In 1878 Stoker married Florence Balcombe, a celebrated beauty whose former suitor was Oscar Wilde. The couple moved to London, where Stoker became business manager (at first as acting-manager) of Irving’s Lyceum Theatre, a post he held for 27 years.

On 31st December 1879, Bram and Florence’s only child was born, a son that they christened Irving Noel Thornley Stoker. The collaboration with Irving was very important for Stoker and through him he became involved in London’s high society, where he met, among other notables, James McNeil Whistler, and Arthur Conan Doyle.

In the course of Irving’s tours, Stoker got the chance to travel around the world. In the mid 1890s, Stoker is rumored to have become a member of The Golden Dawn… 

Although there is no evidence that Stoker was actually a member of the order, one of his closest friends was J.W. Brodie Innis, a major figure in the Order, and Stoker himself hired Pamela Coleman Smith, the artist who created the Rider Waite Tarot deck, a major instrument in the Order, as an artist at the Lyceum Theatre.

Stoker supplemented his income by writing novels; the best known being the vampire tale Dracula which was published in 1897. Before writing Dracula, Stoker spent eight years researching European folklore and stories of vampires. Dracula is an epistolary novel, written as collection of diary entries, telegrams, and letters from the characters, as well as fictional clippings from the Whitby and London newspapers.

Stoker’s inspirations for the story were a visit to Slains Castle in Aberdeenshire, and a visit to the crypts under the church St. John the Baptist where Stoker was baptised.

Bram Stoker died in 1912, and was cremated and his ashes placed in a display urn at Golders Green Crematorium. After Irving Noel Stoker’s death in 1961, his ashes were added to that urn. The original plan had been to keep his parents’ ashes together, but after Florence Stoker’s death her ashes were scattered at the Gardens of Rest.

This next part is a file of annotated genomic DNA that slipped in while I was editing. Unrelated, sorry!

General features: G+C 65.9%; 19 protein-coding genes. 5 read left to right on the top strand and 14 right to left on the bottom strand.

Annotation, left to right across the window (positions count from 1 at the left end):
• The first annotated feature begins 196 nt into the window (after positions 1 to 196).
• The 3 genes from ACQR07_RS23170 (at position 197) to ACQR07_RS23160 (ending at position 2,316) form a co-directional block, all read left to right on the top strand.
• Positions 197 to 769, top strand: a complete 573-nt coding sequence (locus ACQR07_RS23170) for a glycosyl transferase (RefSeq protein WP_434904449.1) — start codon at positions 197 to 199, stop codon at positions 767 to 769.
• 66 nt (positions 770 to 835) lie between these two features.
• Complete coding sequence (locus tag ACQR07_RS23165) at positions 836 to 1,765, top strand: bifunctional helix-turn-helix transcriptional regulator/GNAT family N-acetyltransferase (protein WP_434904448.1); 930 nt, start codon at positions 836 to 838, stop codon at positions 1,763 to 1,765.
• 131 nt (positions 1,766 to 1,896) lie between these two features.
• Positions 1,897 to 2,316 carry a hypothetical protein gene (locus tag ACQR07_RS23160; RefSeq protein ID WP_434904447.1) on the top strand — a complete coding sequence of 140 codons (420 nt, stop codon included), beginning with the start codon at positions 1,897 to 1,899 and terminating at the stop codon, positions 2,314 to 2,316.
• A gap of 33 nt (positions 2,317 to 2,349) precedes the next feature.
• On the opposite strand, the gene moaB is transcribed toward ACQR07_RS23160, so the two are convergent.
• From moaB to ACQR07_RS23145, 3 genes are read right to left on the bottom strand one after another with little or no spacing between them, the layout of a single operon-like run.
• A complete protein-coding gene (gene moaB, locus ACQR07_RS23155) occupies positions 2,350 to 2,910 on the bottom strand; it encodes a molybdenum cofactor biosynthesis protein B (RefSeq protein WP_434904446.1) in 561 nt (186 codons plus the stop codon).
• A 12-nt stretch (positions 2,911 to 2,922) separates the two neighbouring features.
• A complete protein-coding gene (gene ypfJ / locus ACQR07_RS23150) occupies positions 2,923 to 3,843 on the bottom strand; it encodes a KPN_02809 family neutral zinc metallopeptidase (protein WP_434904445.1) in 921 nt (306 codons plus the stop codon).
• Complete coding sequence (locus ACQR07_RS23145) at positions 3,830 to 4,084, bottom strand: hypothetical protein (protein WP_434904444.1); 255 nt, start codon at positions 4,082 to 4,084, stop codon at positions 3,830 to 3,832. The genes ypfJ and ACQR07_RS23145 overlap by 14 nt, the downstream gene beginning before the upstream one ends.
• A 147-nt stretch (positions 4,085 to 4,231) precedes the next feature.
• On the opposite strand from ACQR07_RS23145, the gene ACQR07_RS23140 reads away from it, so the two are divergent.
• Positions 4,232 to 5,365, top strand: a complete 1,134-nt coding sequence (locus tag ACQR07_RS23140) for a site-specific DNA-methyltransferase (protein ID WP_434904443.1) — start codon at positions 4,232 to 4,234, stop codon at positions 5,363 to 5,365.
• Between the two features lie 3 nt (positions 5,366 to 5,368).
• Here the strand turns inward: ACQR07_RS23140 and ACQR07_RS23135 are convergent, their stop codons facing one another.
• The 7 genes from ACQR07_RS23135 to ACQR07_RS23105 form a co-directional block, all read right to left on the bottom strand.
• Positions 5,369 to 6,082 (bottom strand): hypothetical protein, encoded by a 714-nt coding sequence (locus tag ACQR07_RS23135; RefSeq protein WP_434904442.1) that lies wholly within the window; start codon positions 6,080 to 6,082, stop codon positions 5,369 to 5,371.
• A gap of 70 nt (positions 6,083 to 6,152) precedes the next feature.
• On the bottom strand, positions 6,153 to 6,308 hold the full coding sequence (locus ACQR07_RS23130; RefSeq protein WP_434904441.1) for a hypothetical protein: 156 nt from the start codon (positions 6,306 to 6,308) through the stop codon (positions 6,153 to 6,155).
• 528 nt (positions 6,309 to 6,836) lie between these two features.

Of interest:

The 1830 – 1832 Cholera Epidemic – Samuel Hahnemann was able to identify the stages of the illness and predict what homeopathic remedies would be needed for which stages. When Cholera finally struck Europe the mortality rate under conventional treatment was between 40% – 80% depending on the information sources. Frederick Hervey Foster Quin of London reported the mortality in the 10 homeopathic hospitals in 1831 – 1832 as 9%. Mathias Roth homeopathic physician to the King of Bavaria, reported that the mortality was 7%. Admiral Mordoinow of The Imperial Russian Council reported 10% mortality under homeopathy.

Hahnemann was in tune with the thinking of his times by attributing cholera to infection. He also supported the contagion-miasma theory, the direct transfer of infection by contact of person to person. The anti-contagionists however ascribed epidemics to atmospheric factors, diet, miasma generated by decaying matter, and other environmental causes. They also objected to quarantines as causing more social harm than medical good.

The Golden Dawn included amongst its members homeopaths Edward William Berridge, Robert Masters Theobald and Charles Lloyd Tuckey, and homeopathic supporters Edward Bulwer Lytton and William Butler Yeats.